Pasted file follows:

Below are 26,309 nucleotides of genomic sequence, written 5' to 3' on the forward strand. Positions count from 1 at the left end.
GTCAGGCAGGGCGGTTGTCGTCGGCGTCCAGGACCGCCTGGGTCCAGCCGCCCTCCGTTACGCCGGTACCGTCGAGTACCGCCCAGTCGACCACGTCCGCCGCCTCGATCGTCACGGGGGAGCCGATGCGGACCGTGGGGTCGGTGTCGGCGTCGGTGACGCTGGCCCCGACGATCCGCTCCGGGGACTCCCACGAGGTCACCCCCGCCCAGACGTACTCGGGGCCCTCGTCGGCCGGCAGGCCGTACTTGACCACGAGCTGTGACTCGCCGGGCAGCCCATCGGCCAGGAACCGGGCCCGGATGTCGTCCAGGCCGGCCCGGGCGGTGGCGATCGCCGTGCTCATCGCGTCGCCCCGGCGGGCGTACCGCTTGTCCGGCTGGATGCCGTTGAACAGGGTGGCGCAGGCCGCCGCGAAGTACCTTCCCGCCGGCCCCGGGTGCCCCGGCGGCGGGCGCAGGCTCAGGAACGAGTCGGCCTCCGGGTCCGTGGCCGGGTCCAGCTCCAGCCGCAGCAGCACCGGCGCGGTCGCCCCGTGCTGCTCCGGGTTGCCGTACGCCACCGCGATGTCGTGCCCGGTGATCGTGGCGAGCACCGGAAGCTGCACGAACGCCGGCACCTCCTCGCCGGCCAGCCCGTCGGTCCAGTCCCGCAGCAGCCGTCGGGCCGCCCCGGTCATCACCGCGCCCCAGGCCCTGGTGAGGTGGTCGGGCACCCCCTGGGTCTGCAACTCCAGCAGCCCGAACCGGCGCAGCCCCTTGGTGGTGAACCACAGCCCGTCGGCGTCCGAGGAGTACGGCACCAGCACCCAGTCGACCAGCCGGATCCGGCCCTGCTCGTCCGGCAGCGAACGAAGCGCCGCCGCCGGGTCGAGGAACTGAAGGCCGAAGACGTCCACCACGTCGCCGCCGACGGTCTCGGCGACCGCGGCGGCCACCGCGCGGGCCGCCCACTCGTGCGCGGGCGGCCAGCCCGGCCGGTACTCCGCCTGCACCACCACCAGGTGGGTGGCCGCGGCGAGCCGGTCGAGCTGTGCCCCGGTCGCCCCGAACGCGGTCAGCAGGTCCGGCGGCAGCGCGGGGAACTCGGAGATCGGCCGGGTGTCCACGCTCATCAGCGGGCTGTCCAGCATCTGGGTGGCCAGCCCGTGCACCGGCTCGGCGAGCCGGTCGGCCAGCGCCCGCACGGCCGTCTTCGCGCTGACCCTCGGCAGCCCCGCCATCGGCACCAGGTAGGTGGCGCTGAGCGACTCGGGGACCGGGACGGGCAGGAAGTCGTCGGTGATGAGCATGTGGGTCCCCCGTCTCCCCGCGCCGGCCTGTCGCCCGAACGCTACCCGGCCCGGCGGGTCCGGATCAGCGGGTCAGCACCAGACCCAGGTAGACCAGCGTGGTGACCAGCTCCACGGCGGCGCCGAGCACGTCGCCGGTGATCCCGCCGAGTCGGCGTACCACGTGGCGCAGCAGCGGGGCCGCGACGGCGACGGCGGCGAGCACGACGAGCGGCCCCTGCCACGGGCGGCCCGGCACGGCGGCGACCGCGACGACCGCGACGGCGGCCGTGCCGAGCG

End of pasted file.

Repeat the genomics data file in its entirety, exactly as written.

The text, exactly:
Below are 26,309 nucleotides of genomic sequence, written 5' to 3' on the forward strand. Positions count from 1 at the left end.
GTCAGGCAGGGCGGTTGTCGTCGGCGTCCAGGACCGCCTGGGTCCAGCCGCCCTCCGTTACGCCGGTACCGTCGAGTACCGCCCAGTCGACCACGTCCGCCGCCTCGATCGTCACGGGGGAGCCGATGCGGACCGTGGGGTCGGTGTCGGCGTCGGTGACGCTGGCCCCGACGATCCGCTCCGGGGACTCCCACGAGGTCACCCCCGCCCAGACGTACTCGGGGCCCTCGTCGGCCGGCAGGCCGTACTTGACCACGAGCTGTGACTCGCCGGGCAGCCCATCGGCCAGGAACCGGGCCCGGATGTCGTCCAGGCCGGCCCGGGCGGTGGCGATCGCCGTGCTCATCGCGTCGCCCCGGCGGGCGTACCGCTTGTCCGGCTGGATGCCGTTGAACAGGGTGGCGCAGGCCGCCGCGAAGTACCTTCCCGCCGGCCCCGGGTGCCCCGGCGGCGGGCGCAGGCTCAGGAACGAGTCGGCCTCCGGGTCCGTGGCCGGGTCCAGCTCCAGCCGCAGCAGCACCGGCGCGGTCGCCCCGTGCTGCTCCGGGTTGCCGTACGCCACCGCGATGTCGTGCCCGGTGATCGTGGCGAGCACCGGAAGCTGCACGAACGCCGGCACCTCCTCGCCGGCCAGCCCGTCGGTCCAGTCCCGCAGCAGCCGTCGGGCCGCCCCGGTCATCACCGCGCCCCAGGCCCTGGTGAGGTGGTCGGGCACCCCCTGGGTCTGCAACTCCAGCAGCCCGAACCGGCGCAGCCCCTTGGTGGTGAACCACAGCCCGTCGGCGTCCGAGGAGTACGGCACCAGCACCCAGTCGACCAGCCGGATCCGGCCCTGCTCGTCCGGCAGCGAACGAAGCGCCGCCGCCGGGTCGAGGAACTGAAGGCCGAAGACGTCCACCACGTCGCCGCCGACGGTCTCGGCGACCGCGGCGGCCACCGCGCGGGCCGCCCACTCGTGCGCGGGCGGCCAGCCCGGCCGGTACTCCGCCTGCACCACCACCAGGTGGGTGGCCGCGGCGAGCCGGTCGAGCTGTGCCCCGGTCGCCCCGAACGCGGTCAGCAGGTCCGGCGGCAGCGCGGGGAACTCGGAGATCGGCCGGGTGTCCACGCTCATCAGCGGGCTGTCCAGCATCTGGGTGGCCAGCCCGTGCACCGGCTCGGCGAGCCGGTCGGCCAGCGCCCGCACGGCCGTCTTCGCGCTGACCCTCGGCAGCCCCGCCATCGGCACCAGGTAGGTGGCGCTGAGCGACTCGGGGACCGGGACGGGCAGGAAGTCGTCGGTGATGAGCATGTGGGTCCCCCGTCTCCCCGCGCCGGCCTGTCGCCCGAACGCTACCCGGCCCGGCGGGTCCGGATCAGCGGGTCAGCACCAGACCCAGGTAGACCAGCGTGGTGACCAGCTCCACGGCGGCGCCGAGCACGTCGCCGGTGATCCCGCCGAGTCGGCGTACCACGTGGCGCAGCAGCGGGGCCGCGACGGCGACGGCGGCGAGCACGACGAGCGGCCCCTGCCACGGGCGGCCCGGCACGGCGGCGACCGCGACGACCGCGACGGCGGCCGTGCCGAGCG